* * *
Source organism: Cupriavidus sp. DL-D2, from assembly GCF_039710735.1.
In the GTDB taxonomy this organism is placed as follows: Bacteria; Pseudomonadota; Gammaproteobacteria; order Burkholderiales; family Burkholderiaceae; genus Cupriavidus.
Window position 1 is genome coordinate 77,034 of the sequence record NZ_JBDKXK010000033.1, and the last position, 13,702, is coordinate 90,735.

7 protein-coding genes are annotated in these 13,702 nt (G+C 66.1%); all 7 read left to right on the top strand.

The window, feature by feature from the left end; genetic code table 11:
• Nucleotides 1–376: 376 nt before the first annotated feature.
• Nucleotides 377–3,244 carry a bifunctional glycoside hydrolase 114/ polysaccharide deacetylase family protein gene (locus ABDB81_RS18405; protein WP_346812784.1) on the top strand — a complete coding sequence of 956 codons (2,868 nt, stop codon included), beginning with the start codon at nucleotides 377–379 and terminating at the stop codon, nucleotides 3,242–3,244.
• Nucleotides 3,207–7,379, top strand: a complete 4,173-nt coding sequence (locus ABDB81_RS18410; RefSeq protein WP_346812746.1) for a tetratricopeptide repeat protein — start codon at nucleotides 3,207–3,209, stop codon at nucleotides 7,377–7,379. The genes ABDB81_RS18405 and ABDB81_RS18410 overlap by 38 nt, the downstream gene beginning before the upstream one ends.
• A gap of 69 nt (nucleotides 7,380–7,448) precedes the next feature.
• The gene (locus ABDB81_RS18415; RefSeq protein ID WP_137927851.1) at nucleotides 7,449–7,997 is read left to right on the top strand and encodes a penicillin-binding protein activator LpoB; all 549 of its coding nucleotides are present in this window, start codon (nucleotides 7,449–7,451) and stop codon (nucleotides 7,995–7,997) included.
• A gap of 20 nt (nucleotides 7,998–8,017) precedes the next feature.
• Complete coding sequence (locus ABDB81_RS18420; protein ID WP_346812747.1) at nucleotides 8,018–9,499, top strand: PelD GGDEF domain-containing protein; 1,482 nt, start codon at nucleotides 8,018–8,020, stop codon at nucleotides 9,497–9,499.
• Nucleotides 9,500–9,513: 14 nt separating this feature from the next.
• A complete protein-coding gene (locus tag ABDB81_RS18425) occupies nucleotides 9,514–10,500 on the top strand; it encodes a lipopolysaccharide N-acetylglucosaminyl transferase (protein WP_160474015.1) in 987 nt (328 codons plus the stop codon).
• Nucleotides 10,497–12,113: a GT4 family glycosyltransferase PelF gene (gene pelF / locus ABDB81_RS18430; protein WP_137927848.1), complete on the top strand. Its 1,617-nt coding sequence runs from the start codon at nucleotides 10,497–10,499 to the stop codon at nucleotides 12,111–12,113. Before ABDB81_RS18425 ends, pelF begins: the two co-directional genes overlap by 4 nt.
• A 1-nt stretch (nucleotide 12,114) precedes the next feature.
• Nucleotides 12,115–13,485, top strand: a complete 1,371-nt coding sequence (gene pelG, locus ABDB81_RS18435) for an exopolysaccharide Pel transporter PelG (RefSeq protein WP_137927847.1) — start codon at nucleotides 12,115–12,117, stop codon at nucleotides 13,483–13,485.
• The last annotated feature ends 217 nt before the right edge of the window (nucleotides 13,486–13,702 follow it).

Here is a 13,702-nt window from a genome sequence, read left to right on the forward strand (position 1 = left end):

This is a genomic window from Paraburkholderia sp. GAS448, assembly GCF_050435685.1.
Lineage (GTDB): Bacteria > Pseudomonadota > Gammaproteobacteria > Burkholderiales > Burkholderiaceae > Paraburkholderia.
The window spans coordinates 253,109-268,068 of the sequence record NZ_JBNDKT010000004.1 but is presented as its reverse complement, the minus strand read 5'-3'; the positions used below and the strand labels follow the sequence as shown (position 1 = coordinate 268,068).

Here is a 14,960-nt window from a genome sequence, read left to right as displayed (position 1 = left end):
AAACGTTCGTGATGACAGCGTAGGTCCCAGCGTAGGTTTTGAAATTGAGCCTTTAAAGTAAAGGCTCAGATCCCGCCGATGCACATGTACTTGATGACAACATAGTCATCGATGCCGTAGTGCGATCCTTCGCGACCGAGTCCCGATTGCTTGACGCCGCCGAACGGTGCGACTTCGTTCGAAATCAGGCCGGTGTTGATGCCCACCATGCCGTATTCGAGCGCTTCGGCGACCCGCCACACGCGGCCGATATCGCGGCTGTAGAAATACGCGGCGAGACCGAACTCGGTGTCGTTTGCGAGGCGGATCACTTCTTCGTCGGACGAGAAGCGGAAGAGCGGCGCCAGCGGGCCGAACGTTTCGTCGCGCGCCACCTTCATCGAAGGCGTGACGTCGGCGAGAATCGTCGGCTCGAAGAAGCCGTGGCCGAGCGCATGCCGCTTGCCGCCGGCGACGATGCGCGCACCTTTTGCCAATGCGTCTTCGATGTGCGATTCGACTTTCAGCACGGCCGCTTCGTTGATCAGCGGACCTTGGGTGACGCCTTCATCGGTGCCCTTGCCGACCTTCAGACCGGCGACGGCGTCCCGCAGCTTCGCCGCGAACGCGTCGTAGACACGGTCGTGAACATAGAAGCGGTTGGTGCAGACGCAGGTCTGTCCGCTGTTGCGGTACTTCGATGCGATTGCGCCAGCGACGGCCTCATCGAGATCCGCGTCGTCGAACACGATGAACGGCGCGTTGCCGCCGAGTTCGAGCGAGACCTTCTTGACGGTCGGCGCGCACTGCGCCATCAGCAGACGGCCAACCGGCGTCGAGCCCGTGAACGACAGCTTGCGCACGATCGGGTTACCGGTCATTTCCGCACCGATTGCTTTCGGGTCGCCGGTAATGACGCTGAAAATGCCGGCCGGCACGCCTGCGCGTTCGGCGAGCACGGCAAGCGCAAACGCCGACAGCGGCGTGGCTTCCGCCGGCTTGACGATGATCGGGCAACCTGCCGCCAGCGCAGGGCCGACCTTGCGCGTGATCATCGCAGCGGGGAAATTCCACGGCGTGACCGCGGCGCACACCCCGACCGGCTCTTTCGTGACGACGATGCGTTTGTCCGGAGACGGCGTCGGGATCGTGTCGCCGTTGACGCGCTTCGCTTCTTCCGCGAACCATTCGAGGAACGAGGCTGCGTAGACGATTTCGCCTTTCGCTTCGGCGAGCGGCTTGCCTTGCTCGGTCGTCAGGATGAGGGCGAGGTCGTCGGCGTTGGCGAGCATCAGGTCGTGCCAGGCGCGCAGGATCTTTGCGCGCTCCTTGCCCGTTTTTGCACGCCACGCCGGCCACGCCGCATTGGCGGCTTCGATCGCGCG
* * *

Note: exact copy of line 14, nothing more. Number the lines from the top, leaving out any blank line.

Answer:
• A complete protein-coding gene (locus tag ABDB81_RS18425) occupies nucleotides 9,514–10,500 on the top strand; it encodes a lipopolysaccharide N-acetylglucosaminyl transferase (protein WP_160474015.1) in 987 nt (328 codons plus the stop codon).